How to adjust your Ping G410 Plus driver

Thomas Tanner
Feb 10, 2021
6 minutes

The G410 Plus driver from Ping is their first to feature an adjustable weighting system in the head. It also features a newly engineered hosel which is now adjustable through eight positions delivering loads of adjustability to dial in this driver to the best settings for you.

Suppose this is your first time owning an adjustable driver - a quick word on the opening and locking mechanisms of the screws and weight pad. To open or loosen either you place the wrench into the top of the screw and turn anti-clockwise. To tighten and fix back in place you turn it clockwise, and when fully tightened, there will be an audible "CLICK" to let you know the sleeve is safely locked in place and avoid over-tightening.

Where to start?

The best place to start is with the adjustable technology which is going to make the biggest impact and in the G410 driver it is the 16-gram adjustable weight in the back. By default, this screw will be in the centre position, which will be best to hit straight shots, but it can be loosened and moved to either the heel or toe position.

If you undo the screw and reattach the weight in the heel position, it will give the G410 Plus driver a draw bias. Ping say over the length of an average drive with the weight in the heel position, there will be 10-yards of draw. Consider using this setting if you suffer from a constant slice or want to eliminate the golf course's right side.

Conversely, if you loosen the weight and reattach it in the toe position, we are now setting the driver up to fade the ball. So if you're hooking your tee shots, try the weight in this position and see if you get some correction - with a 10-yard fade effect, you should notice a difference.

It's worth noting at this point that the G410 Plus has a huge moment of inertia rating, over 9000, so wherever you place the weight, it is a very forgiving and easy to hit - so don't be afraid to experiment.

Loft adjustability

The newly engineered hosel, or Trajectory Tuning 2.0 Adjustable Loft Sleeve to give its real title, allows you to change the loft by 3-degrees - increasing or decreasing the loft 1.5-degrees.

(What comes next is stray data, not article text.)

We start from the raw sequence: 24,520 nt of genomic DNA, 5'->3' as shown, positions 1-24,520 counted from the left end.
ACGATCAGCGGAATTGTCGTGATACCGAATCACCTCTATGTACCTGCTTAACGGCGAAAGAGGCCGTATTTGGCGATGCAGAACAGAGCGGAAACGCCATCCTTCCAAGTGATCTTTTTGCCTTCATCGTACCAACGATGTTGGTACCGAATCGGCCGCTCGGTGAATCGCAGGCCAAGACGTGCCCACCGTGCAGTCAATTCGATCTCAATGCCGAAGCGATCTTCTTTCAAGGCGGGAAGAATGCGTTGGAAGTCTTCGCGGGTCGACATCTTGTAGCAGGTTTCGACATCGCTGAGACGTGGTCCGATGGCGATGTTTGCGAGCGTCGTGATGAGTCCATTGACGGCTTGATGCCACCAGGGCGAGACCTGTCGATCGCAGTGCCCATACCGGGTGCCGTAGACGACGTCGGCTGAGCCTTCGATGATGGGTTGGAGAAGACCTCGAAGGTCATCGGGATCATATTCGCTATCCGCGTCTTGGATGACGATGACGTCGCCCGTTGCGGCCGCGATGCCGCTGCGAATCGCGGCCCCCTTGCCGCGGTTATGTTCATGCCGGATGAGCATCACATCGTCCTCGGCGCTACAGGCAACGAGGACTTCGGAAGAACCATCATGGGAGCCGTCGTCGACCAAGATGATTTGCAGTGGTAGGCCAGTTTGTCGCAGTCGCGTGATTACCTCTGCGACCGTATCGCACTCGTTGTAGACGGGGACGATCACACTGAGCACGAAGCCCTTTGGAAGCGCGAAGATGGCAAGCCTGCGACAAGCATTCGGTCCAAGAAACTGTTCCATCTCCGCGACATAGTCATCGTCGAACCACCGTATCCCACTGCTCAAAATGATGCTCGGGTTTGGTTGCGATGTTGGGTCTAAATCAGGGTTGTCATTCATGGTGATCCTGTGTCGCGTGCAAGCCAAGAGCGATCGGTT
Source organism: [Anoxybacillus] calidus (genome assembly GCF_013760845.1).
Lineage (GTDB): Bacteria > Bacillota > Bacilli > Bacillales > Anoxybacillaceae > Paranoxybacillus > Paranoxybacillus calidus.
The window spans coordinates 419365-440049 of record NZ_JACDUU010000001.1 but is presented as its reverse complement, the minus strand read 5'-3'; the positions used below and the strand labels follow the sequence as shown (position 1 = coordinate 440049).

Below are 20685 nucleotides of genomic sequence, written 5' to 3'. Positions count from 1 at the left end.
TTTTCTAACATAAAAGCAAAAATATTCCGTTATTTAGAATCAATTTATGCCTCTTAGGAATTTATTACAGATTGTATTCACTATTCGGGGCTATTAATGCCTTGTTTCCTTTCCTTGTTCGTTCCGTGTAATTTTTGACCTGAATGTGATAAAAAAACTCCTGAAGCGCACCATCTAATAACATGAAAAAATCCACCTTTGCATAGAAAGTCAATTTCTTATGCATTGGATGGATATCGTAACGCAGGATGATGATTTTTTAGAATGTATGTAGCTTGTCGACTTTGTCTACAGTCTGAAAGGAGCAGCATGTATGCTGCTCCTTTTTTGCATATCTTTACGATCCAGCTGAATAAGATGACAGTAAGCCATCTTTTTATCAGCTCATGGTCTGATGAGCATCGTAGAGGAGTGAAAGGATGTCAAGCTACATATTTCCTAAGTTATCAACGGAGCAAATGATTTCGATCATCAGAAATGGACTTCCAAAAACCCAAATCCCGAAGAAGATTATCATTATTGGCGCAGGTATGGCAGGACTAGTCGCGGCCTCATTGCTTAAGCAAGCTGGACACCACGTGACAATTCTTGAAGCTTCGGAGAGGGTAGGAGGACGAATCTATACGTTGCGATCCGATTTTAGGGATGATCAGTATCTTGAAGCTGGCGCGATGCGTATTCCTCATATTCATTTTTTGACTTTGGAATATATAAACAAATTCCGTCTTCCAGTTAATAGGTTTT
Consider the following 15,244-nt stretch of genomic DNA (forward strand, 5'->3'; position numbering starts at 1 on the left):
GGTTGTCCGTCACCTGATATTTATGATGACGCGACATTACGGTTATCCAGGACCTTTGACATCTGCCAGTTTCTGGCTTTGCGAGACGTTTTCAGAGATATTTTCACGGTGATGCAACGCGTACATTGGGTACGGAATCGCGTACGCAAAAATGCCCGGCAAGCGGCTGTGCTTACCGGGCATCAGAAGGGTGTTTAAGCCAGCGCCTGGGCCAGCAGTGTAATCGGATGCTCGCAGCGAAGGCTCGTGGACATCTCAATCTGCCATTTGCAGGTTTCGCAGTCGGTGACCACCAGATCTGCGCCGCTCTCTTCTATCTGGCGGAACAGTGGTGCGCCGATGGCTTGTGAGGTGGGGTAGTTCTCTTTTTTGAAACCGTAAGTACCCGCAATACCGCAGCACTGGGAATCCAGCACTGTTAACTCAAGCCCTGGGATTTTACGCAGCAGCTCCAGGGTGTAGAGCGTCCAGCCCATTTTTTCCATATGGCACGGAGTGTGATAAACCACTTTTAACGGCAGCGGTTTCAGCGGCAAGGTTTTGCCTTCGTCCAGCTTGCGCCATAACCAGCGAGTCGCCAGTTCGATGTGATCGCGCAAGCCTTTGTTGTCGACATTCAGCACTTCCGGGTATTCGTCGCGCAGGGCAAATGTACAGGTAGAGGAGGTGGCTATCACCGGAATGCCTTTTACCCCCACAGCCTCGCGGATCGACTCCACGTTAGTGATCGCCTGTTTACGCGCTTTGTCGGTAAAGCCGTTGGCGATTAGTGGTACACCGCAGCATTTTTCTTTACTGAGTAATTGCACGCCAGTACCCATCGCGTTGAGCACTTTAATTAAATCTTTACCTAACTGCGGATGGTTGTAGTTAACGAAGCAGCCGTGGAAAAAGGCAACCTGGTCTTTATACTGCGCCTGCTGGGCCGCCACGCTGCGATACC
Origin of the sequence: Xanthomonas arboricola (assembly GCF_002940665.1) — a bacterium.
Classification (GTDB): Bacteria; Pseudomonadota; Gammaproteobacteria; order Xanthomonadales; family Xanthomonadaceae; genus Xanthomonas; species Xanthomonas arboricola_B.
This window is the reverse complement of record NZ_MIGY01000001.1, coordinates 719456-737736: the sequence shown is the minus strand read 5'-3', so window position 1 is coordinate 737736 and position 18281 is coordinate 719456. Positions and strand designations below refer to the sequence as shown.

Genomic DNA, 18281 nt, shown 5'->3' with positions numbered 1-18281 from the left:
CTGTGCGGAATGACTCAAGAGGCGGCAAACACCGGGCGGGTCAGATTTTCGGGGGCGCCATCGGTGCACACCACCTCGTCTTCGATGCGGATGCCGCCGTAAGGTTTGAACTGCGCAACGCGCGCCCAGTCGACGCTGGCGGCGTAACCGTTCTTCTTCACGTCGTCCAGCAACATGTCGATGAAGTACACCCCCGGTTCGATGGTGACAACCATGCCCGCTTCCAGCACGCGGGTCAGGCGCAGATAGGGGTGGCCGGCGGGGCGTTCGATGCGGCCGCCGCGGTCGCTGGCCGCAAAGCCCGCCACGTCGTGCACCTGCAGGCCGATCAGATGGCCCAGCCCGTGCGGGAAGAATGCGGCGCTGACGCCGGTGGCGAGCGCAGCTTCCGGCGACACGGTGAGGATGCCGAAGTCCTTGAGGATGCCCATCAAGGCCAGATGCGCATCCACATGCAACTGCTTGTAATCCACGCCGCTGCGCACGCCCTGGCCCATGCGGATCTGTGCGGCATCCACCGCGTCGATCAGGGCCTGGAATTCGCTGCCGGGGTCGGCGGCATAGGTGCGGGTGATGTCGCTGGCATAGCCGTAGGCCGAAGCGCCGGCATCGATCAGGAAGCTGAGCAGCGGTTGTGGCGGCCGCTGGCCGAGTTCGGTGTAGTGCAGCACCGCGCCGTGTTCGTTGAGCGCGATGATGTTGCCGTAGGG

When it leaves the factory, the driver will be in the neutral setting. The little white arrow lines up with the big zero on the hosel, meaning this driver plays at the loft which is stamped on the head.

When you unscrew the driver's head and remove the shaft, the symbols you see on the hosel correspond to the loft and lie settings we can choose.

Changing the loft

To increase loft, line up the arrow with the small plus to add 1-degree of loft, or line up with the big plus to add 1.5-degrees of loft. Adding loft to the driver raises the balls trajectory and the spin rate imparted by the driver, which means a little less distance but a more stable ball flight.

To lower the loft, you have the choice of the small minus which is 1-degree less or the big minus which 1.5-degrees less. A lower loft means a lower trajectory and spin rate of the golf ball through the air down resulting in longer drives with a little less forgiveness.

On the back of the hosel there are three more 'flat' setting you can choose. By choosing the zero setting and reattaching the head, the driver will play the stated loft, but the club will lie flatter at address. There is also the option of going plus or minus 1-degree with a flat setting.

Why would you use flat settings?

Not all golfers are the same - some players at address may not be as tall as others, some may like to have their hands lower, and a flat setting works better for them. Clubfitters often also use flat settings as an anti draw mechanism. It's very difficult to hook a drive in one of these flat settings.

Is it for you?

If you are a Ping fan and like the idea of adjustability and tuning your driver, this is a terrific option for you. It's incredibly easy to experiment as before all the adjustability this is a very forgiving driver.

Further reading

If you're in the market to purchase a driver, it is arguably the best time ever to do so. Everything from the top of the grip to the sole of the head has been improved to eke out every advantage and get you hitting longer and straighter than ever before.

Golfbidder, once again teamed up with Rick Shiels to look into the progress made by PING drivers in the last 5 years. A relatively modest releaser of clubs, PING generally only release a new driver every 2 years, with 4 drivers to choose from in the time frame.